Charles Post has spent a lot of time outside, and for good reason.
He is a renowned ecologist, environmental brand consultant, and filmmaker who has worked extensively across the American West, educating individuals on environmental issues. With a master’s degree in ecology from UC Berkley, his ability to make complex multi-faceted subjects digestible and understandable to a wider audience has made him a well-known figure in the conservation sphere.
In addition to his academic pursuits, Post is an innate storyteller, who shares his experiences and knowledge of the natural world through a variety of creative outlets including film and photography. His work examines a variety of often divisive topics including wild horse management and the reintroduction of native species on contested lands. Post’s clear-eyed but stirring portraits of these conservation issues led him to partner with brands and organizations including Filson, National Geographic, Outside Magazine, REI, Modern Huntsman, among many others.
Charles Post and his wife, artist Rachel Pohl, have visited Ranchlands several times over the years. We thought it was time to check-in and catch up with one of our favorite ecologists. With Charles’ extensive conservation experience, we posed him with this question:
“Throughout your photography career, which photos have defined your perspective on conservation in the American West?”
Here are his answers in his own words, and with his own photos:
Feral horses canter across a sun kissed basin in the heart of Nevada. It wasn’t until I joined a National Geographic project intent on documenting and disentangling the complex place mustangs hold in the American west did I realize that in many ways these feral horses are a reflection of modern society’s moral conundrum: do we keep mustangs on the range simply for what they represent as tokens of American heritage or do we manage them as an introduced species that competes with native wildlife and in the process, if left unchecked, can degrade sensitive ecosystems? How must we balance the narratives of nature we sometimes coddle and the sometimes harsh truths of natural resource management in the modern age?
A lone bull stands in the shadow of Yellowstone’s wild spring peaks. While it’s easy to peg the bison and Yellowstone as two sides of the same coin, in truth this plains bison would much prefer a life in the habitat that sustained him and his kin for millennia, the plains. Relegated to islands of refugia as progress tamed the grasslands, replacing prairie for development, the bison of today live where they can, and not necessarily where they’d like. It wasn’t until I moved to the Greater Yellowstone Ecosystem did I come to learn about this often overlooked thread in the modern bison’s existence.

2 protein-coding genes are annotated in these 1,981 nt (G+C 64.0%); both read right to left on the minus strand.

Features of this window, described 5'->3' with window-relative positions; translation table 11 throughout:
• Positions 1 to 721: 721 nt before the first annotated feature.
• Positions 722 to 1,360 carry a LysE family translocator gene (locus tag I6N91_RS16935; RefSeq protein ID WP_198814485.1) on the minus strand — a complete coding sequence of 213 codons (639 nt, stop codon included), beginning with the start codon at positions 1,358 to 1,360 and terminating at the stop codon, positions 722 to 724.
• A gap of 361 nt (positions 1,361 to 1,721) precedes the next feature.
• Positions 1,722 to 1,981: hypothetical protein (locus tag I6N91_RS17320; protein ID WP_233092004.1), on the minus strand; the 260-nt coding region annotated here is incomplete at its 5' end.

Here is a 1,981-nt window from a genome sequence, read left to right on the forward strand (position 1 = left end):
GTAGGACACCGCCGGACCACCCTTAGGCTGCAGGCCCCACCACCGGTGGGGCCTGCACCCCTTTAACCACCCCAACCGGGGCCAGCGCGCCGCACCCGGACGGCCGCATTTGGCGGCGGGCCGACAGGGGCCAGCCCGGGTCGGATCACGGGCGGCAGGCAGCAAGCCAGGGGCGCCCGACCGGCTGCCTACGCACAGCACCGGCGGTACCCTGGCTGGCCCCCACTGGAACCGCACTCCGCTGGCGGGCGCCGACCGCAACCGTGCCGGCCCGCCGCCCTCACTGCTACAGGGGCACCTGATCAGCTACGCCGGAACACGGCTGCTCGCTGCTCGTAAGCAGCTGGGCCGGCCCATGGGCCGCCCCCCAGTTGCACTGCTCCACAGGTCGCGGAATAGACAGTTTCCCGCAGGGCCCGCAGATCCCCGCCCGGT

Once a year, Ranchlands’ conservation herd of bison are rounded up to ensure that the herd will never exceed the carrying capacity of the land. These bison are wild by any measure, and live a life not too different that the one their ancestors would have lived before their persecution. After spending time alongside the Phillips family, I have come to know and appreciate this simple truth: put bison back on the land, and with a management strategy that mimics their high intensity, always on the move lifestyle of an era before fences and highways, the prairie can spring back to life.
Spend a day alongside Sam and you’ll quickly learn the art of gentle pressure is always more effective than brute force. On this winter day, I also learned what synergy looks like. Sam and her horse work as an extension of one another. Notice the subtleties like her steady hands and her horse’s ears, which tell the story.
Conservation isn’t abstract. For autumn skies to continue to swell with the wings of migrating raptors, two hemispheres worth of stewards must dig in and work collaboratively. The fact that we still have thousands of raptors binding overwinter habitats in Central America with breeding territories in distant pockets of North America is a testament to the work being done in the field by passionate scientists young and old.
Ranching can be a tool to achieve marvelous stewardship outcomes. Yet these outcomes are often solely determined by those in the saddle, those operators making the decisions on the land about how it can best be taken care of – and not just with cattle in mind but the entire ecosystem: from the jackrabbits and quail to the cholla and dace minnow. The outcome of this commitment isn’t realized overnight. In truth, the real results are realized over generations.
What is Charles Post up to now? His latest endeavor is a soon to be launched Land Stewardship project with, Hipcamp. He is also working on his first book. The book will explore his first year living in nature and working as a field ecologist. You can keep up-to-date with all of Post’s projects on his website and at @charles_post.